The economist thinks the Fed ought to pay more attention to financial markets when setting interest rates.The Fedread more
U.S. President Donald Trump's latest tariff increase — and Beijing's plans to counter them — are hitting U.S. companies in China, according to a joint survey this month by...China Economyread more
"We are also constantly watching whether the trade war will turn into a tech war," Ma said Tuesday, according to a CNBC translation of his Chinese remarks published by a locak...China Economyread more
Kohl's, J.C. Penney and Nordstrom release disappointing earnings news, putting a damper on their sector.Retailread more
Bezos's comments give a rare glimpse into his interest in the auto industry. Amazon recently invested in two self-driving start-ups.Technologyread more
While investing often seems like a contrarian game where going against the flow feels like the better bet, the reality is that investors who bought the most-favored stocks...Hedge Fundsread more
Talks between the world's two largest economies have stalled after each nation lobbied higher tariffs on the other's imports.Traderead more
"Pretty much the entire suite of apps that 'talk' over the internet could be vulnerable," said Tom Uren, a senior analyst at the Australian Strategic Policy Institute's...Cybersecurityread more
A Chinese official in Hong Kong is urging the quick passage of legal measures to allow fugitives to be transferred to the mainland.China Politicsread more
GAC Motor said its delaying its launch in the U.S. but had no timeline when it could launch there.Autosread more
Markets in Asia traded cautiously on Wednesday morning as trade tensions continued to linger between the U.S. and China.Asia Marketsread more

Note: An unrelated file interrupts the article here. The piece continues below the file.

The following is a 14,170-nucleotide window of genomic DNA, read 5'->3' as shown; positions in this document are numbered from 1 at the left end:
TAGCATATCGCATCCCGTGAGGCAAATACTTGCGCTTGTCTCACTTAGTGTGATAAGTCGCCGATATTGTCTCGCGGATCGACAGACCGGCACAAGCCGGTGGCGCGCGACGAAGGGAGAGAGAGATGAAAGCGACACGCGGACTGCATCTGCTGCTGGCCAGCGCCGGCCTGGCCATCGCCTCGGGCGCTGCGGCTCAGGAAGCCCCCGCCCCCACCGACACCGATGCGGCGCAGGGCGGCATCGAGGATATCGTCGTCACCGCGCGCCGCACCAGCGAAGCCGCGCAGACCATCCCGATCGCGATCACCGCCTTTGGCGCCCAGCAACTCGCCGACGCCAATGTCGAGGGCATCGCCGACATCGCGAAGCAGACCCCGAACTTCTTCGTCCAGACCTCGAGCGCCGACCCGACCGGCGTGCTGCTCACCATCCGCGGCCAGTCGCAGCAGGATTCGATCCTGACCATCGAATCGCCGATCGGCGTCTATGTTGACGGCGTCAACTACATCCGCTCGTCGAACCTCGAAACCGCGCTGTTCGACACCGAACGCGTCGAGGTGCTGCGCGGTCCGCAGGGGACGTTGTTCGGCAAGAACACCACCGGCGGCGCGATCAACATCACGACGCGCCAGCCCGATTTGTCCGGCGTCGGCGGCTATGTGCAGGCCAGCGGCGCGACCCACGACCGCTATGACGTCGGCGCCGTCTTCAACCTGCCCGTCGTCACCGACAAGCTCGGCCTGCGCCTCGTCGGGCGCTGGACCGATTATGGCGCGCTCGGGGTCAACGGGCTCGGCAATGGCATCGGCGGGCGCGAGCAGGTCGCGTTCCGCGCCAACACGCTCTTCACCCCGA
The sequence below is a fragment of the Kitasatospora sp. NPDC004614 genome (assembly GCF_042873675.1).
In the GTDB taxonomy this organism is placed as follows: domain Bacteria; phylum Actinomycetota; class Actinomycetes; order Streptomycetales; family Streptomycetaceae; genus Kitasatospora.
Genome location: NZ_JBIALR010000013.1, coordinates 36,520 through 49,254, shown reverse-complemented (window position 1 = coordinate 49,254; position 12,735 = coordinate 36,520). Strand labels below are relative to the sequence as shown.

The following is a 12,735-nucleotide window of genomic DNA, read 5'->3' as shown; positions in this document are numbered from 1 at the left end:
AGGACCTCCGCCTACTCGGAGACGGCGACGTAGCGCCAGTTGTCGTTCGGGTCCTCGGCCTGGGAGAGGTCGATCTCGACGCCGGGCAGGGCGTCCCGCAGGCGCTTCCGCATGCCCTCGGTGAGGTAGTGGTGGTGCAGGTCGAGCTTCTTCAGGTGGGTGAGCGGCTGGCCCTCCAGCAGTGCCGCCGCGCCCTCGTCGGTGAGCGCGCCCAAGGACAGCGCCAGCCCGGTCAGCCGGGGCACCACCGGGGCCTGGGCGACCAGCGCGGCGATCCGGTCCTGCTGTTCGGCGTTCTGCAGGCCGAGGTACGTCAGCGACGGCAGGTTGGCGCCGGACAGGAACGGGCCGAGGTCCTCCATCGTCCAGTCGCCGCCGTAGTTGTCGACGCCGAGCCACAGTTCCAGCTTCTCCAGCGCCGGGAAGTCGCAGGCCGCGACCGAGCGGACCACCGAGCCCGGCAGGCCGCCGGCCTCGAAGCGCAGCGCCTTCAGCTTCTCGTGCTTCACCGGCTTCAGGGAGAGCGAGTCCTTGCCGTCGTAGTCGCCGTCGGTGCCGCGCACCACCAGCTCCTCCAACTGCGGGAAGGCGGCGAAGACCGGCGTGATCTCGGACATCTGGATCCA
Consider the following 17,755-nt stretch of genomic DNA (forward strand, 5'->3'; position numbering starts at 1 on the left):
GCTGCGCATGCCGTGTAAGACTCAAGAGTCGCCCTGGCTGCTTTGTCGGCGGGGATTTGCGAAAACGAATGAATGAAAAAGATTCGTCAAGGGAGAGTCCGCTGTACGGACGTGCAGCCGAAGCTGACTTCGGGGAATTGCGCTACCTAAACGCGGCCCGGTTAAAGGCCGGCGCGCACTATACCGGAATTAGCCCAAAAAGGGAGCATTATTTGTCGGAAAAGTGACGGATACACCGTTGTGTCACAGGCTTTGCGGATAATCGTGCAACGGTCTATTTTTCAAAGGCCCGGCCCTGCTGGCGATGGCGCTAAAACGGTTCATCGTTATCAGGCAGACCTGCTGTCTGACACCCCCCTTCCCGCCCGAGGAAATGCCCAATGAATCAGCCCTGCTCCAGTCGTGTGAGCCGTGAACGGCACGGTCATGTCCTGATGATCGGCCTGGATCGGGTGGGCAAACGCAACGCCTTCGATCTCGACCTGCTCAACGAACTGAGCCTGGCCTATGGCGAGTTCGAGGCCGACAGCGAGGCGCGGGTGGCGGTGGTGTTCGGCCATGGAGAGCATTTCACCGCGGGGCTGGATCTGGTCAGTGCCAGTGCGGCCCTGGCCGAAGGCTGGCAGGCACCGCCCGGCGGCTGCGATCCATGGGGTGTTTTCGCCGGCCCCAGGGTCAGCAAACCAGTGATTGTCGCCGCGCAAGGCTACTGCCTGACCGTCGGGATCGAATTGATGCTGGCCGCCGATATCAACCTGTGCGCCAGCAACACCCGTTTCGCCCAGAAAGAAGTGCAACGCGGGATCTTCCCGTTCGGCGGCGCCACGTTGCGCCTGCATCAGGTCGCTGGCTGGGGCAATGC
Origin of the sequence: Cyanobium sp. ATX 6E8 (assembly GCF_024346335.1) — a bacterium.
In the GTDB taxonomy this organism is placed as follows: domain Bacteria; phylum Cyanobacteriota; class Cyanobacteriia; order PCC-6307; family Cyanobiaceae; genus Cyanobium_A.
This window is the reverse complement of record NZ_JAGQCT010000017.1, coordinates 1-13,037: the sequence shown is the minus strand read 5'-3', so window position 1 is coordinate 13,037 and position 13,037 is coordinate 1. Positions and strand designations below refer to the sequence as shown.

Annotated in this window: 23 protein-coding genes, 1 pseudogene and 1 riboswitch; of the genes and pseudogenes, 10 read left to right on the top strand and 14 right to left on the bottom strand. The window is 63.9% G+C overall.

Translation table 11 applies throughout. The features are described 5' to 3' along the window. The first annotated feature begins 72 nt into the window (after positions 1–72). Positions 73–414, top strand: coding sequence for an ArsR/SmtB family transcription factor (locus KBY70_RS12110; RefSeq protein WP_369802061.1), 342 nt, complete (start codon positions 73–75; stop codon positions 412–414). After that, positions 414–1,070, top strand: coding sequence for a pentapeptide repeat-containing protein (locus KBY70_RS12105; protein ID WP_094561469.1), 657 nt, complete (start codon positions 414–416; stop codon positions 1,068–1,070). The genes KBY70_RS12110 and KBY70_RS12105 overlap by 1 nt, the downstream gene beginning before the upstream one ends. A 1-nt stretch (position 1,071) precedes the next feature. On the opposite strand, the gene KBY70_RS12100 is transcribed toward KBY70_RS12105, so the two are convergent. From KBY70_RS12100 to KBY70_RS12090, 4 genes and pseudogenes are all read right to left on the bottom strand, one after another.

President Donald Trump spent the early hours of Christmas Eve attacking his political enemies and criticizing the Federal Reserve, as the government entered its third day of partial shutdown and markets tanked yet again.
"I am all alone (poor me) in the White House waiting for the Democrats to come back and make a deal on desperately needed Border Security," the president wrote in a post on Twitter.
The tweet came minutes after the president posted attacks on the Fed, Democrats, the top Republican lawmaker on the Senate Foreign Relations Committee, and the special envoy in charge of combatting ISIS, who announced over the weekend that he would be resigning at the end of the month after Trump decided to pull American troops from Syria.
Trump, who canceled a planned vacation to Florida as 800,000 federal employees remain without pay, spent the morning posting his grievances on Twitter.
The president's posts come amid growing uncertainty in Washington. The shutdown continued without a resolution in sight. Meanwhile the administration itself remains in a state of flux after the surprise departure of Defense Secretary James Mattis, which Trump accelerated by two months over the weekend.